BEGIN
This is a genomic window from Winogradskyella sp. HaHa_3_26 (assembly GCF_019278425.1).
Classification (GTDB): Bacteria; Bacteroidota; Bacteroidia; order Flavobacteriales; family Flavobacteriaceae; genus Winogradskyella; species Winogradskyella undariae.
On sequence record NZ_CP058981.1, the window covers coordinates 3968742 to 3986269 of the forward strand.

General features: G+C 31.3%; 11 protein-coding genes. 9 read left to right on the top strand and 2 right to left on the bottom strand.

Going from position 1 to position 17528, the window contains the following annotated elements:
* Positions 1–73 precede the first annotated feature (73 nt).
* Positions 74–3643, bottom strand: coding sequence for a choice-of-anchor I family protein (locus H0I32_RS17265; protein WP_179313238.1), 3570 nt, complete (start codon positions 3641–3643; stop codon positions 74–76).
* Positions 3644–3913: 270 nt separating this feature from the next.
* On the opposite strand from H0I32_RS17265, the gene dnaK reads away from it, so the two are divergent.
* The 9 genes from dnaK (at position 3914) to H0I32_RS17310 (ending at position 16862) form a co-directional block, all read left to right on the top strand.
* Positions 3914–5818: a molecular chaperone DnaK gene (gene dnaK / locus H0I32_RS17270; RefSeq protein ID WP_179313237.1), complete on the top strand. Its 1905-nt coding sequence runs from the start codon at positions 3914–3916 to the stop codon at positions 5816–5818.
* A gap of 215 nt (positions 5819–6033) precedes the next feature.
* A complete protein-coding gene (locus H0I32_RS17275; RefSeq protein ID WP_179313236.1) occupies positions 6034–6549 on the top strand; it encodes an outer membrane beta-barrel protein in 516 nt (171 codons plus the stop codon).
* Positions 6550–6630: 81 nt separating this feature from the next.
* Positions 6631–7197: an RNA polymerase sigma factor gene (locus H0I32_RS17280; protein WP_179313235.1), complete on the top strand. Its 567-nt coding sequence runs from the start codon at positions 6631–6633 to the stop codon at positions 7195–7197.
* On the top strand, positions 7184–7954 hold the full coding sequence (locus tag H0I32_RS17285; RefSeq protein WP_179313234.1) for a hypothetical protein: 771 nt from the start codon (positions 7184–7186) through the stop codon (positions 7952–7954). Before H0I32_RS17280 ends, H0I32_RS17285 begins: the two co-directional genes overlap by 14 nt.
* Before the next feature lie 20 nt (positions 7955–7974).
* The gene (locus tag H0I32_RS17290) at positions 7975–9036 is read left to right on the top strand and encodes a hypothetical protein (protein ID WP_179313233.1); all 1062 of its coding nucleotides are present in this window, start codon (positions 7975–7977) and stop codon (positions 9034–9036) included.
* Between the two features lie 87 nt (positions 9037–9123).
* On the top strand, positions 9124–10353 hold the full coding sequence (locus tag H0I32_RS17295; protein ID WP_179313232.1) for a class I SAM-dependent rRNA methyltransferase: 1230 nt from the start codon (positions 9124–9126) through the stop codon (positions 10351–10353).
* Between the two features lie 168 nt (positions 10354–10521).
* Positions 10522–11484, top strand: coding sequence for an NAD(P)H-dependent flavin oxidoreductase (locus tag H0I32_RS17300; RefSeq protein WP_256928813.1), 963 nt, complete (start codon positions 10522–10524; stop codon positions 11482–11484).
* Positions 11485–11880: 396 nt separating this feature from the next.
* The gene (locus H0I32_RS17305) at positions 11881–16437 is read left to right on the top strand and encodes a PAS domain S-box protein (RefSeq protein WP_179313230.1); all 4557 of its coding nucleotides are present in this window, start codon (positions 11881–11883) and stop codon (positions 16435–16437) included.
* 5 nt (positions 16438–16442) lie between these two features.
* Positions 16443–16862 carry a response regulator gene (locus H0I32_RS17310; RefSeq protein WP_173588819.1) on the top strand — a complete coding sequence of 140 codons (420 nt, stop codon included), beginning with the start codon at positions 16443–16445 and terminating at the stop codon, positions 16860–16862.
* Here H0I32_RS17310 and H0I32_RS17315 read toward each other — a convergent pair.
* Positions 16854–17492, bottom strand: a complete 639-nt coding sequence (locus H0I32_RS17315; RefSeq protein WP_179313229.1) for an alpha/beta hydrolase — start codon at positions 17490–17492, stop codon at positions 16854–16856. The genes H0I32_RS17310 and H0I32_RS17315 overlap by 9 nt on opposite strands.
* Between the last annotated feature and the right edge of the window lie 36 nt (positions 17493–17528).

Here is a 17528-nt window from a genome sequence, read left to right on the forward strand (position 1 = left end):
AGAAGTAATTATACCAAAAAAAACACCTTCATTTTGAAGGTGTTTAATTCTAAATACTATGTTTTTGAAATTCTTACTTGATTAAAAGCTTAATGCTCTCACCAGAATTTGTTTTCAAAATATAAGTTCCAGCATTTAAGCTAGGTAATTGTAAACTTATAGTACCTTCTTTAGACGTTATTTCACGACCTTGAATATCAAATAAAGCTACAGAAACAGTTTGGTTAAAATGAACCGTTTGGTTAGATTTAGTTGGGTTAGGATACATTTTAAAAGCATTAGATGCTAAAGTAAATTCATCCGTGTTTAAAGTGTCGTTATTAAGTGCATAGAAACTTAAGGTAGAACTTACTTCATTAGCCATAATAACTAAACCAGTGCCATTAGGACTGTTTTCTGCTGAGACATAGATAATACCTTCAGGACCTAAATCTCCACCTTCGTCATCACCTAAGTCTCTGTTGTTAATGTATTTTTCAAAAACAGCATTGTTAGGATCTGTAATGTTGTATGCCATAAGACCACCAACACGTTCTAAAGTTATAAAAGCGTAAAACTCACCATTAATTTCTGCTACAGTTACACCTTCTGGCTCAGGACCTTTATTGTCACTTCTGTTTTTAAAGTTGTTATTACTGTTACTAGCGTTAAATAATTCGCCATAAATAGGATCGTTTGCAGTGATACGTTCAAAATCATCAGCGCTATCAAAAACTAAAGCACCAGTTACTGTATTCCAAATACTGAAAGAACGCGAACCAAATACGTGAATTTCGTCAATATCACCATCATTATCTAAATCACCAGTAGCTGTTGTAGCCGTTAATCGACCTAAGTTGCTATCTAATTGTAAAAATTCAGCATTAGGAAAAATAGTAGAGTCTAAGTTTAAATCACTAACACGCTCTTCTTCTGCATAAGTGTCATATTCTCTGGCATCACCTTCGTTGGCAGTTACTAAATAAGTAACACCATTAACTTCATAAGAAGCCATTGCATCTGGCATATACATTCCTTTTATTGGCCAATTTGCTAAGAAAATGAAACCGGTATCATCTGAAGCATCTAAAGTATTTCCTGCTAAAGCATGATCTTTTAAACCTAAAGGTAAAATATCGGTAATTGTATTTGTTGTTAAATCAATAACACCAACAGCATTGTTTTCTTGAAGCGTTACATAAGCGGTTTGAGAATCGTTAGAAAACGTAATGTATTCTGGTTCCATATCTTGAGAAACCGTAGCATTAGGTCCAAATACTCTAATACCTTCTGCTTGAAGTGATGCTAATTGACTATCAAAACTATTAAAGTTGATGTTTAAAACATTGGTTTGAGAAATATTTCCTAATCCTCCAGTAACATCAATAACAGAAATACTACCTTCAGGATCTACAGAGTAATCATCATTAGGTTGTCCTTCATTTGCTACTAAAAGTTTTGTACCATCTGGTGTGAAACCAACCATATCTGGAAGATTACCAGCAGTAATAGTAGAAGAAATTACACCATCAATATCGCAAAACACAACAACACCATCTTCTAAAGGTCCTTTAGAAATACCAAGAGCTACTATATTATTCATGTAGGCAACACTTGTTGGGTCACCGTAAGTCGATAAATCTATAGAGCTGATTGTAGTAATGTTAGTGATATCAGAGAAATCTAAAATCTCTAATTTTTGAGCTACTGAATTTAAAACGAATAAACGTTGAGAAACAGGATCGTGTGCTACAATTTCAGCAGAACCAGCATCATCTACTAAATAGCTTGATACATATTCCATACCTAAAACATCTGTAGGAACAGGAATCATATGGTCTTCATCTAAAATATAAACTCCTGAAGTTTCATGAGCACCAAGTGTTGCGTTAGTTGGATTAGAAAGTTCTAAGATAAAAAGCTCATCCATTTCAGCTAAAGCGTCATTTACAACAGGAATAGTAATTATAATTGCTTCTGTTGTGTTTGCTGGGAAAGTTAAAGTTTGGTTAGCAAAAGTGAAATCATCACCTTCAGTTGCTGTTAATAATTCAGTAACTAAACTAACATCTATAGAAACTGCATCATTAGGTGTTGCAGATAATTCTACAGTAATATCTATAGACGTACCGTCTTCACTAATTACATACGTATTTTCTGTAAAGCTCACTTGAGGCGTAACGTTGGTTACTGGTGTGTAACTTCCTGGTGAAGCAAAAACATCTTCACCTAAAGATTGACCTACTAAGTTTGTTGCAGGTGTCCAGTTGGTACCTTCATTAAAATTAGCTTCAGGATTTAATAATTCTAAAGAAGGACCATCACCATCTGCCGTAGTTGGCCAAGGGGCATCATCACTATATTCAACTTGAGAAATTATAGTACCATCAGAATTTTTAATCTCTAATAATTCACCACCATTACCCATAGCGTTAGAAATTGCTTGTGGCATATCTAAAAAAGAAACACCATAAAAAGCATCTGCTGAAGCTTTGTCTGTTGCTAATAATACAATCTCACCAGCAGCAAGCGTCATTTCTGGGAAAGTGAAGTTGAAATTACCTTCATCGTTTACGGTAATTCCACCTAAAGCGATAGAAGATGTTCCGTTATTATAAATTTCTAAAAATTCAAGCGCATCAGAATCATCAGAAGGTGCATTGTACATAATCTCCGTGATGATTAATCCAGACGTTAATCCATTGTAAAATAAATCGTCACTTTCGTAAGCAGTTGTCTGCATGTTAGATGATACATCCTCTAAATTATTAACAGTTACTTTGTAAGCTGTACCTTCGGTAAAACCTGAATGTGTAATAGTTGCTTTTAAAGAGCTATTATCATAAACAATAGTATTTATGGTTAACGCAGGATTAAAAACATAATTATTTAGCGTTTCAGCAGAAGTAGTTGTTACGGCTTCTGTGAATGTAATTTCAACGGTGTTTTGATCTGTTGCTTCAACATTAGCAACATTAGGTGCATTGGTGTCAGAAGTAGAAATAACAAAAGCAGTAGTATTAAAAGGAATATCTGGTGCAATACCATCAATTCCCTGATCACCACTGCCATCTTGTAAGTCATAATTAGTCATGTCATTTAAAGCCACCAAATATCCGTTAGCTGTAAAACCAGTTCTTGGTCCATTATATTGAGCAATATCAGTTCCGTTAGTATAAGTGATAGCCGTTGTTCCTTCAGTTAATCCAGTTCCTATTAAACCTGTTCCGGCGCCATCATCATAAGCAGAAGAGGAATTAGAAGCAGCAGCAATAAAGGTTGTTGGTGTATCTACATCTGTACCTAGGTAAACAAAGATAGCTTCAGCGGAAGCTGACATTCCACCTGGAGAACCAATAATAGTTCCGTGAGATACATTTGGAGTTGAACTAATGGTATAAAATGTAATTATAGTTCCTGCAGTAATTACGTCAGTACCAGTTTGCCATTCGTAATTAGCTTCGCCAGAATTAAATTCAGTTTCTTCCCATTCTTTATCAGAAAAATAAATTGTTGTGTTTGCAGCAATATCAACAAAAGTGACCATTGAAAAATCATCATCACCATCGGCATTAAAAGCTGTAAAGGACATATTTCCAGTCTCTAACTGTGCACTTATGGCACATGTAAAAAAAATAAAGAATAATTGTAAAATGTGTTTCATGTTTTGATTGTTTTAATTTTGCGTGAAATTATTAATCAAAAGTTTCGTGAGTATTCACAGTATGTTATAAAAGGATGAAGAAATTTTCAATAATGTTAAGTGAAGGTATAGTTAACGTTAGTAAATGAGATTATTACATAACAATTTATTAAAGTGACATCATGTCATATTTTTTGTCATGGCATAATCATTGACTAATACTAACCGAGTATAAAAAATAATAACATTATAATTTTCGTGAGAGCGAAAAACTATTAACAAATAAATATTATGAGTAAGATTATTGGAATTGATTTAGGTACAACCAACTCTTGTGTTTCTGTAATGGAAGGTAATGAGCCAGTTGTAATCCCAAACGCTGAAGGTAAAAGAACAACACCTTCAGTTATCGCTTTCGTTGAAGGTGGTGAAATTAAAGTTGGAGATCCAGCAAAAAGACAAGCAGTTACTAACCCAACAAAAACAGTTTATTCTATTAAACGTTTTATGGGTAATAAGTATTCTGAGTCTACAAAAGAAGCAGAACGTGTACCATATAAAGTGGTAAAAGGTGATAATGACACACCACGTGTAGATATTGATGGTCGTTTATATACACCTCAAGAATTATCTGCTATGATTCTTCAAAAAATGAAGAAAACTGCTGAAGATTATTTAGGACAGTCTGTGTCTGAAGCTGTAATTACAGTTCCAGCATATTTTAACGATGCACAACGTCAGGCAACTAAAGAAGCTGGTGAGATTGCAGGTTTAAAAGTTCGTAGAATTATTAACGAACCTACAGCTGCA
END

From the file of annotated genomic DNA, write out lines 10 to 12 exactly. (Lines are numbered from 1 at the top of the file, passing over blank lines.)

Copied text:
* The 9 genes from dnaK (at position 3914) to H0I32_RS17310 (ending at position 16862) form a co-directional block, all read left to right on the top strand.
* Positions 3914–5818: a molecular chaperone DnaK gene (gene dnaK / locus H0I32_RS17270; RefSeq protein ID WP_179313237.1), complete on the top strand. Its 1905-nt coding sequence runs from the start codon at positions 3914–3916 to the stop codon at positions 5816–5818.
* A gap of 215 nt (positions 5819–6033) precedes the next feature.